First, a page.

I had mixed emotions about this book. It is ambitious, and engaging, and is a very fast read. I think I read it in about an hour and a half, while watching to the opening ceremonies of the Olympics. I am not sure that it succeeded in all of it’s ambitions, but I would generally recommend it.
It is a first person narrative from Laila, with very short chapters. I liked the narrator – she was convincing to me. The cast of this book is limited to a few people: Laila, her mother, her brother, the CIA agent, a few classmates, a few other immigrants from home. The country that Laila has fled is an unnamed country in the Middle East. We are obviously meant to think of Iran or Iraq, but the author never identifies the setting of Laila’s country of origin. The action takes place in a relatively short period of time after Laila’s arrival in the U.S.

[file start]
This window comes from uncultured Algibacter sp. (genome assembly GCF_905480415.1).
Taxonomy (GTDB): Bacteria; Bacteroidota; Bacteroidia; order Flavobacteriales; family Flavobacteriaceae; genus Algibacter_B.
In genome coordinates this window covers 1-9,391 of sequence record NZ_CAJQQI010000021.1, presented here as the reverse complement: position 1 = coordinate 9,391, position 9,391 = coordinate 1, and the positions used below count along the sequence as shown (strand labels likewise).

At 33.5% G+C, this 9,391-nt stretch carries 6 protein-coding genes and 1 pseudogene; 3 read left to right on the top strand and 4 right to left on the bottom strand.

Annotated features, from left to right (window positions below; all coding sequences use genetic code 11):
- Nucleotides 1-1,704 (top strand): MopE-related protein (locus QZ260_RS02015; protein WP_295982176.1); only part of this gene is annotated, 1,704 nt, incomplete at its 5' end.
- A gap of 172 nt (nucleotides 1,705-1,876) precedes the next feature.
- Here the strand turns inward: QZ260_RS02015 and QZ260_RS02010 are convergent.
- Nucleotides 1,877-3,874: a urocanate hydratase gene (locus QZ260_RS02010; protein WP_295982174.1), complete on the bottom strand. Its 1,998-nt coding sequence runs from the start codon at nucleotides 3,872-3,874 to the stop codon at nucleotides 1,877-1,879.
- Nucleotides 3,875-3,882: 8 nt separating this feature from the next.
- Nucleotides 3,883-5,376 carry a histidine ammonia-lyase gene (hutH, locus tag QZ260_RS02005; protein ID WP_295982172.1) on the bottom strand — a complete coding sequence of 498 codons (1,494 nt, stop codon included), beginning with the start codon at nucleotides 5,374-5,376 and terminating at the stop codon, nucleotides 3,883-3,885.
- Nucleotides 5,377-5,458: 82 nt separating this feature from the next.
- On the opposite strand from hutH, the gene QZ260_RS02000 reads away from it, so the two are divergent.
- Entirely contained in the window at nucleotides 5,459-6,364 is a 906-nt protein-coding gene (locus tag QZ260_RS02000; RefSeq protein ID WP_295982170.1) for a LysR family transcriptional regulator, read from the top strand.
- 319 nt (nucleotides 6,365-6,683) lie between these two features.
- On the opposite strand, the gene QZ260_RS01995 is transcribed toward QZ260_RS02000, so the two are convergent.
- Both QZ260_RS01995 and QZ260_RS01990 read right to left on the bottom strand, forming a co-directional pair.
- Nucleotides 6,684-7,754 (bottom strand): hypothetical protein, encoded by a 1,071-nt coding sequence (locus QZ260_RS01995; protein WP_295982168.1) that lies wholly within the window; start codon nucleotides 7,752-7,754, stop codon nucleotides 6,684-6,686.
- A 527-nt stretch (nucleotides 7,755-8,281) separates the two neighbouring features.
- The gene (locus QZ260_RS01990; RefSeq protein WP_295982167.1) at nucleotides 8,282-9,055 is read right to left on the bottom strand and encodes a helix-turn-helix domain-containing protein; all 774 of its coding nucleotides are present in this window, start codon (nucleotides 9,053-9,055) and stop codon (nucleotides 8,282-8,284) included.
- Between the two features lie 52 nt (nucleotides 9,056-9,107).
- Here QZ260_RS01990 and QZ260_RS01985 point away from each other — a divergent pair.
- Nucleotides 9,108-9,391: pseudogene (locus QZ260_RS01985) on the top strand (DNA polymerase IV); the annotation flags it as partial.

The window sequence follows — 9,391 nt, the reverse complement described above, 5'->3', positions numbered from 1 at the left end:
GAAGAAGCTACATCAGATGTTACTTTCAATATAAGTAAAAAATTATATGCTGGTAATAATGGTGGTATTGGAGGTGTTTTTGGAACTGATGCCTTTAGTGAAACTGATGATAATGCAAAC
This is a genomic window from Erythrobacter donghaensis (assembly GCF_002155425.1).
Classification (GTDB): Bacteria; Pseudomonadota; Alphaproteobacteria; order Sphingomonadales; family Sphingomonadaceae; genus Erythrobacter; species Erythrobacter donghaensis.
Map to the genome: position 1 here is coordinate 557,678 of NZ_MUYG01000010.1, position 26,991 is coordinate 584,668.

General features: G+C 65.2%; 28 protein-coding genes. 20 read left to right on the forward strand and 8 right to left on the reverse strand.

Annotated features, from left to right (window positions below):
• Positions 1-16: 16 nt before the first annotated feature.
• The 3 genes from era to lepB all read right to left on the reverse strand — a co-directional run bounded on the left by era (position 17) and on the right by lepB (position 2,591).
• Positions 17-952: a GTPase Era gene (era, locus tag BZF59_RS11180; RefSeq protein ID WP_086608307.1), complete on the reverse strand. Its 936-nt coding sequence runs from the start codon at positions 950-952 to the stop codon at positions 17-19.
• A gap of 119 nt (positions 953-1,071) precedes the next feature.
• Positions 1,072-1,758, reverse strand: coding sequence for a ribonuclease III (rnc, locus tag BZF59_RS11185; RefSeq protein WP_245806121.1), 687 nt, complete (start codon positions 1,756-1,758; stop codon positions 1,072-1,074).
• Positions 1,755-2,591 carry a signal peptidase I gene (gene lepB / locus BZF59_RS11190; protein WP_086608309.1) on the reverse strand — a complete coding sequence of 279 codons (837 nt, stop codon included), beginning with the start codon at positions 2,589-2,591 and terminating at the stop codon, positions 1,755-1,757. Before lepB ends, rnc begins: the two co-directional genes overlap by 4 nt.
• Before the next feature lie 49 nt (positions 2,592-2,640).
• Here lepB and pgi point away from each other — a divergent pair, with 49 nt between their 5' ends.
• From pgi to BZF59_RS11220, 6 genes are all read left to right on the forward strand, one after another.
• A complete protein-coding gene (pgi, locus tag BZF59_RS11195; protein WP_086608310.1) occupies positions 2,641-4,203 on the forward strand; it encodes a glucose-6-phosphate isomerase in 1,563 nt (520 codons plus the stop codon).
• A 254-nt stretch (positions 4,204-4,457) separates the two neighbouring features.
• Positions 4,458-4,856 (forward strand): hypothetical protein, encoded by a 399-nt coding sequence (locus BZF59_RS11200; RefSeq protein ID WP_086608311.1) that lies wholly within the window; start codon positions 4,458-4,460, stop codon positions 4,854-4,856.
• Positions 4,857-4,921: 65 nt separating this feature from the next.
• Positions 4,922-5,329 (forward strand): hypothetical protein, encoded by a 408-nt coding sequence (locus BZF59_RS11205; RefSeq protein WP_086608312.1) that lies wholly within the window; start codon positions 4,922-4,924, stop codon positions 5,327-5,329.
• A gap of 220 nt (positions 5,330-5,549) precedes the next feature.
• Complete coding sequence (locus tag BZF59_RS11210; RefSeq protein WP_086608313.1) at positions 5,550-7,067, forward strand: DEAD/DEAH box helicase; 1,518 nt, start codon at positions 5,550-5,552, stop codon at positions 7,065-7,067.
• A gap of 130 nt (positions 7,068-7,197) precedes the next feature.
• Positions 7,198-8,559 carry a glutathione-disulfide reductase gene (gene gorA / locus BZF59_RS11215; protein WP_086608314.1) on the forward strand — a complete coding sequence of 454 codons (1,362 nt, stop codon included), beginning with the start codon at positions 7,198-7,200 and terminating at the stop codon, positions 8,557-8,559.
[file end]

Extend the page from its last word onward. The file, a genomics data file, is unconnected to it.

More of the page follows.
There was so much going on in the background of this book: the various forms that privilege can take, how one person’s privilege is another person’s cage, misogyny, the impact of religious fundamentalism, growing up in a world where physical safety is just another commodity, available only sometimes and only ever to the wealthy.
Laila is an insightful narrator, but she is not precocious. She is an ethical person, but not a questioning person. Or at least she wasn’t until after her father is assassinated.
I would love to get the rest of Laila’s story. Those of you who read the book will know just what I mean.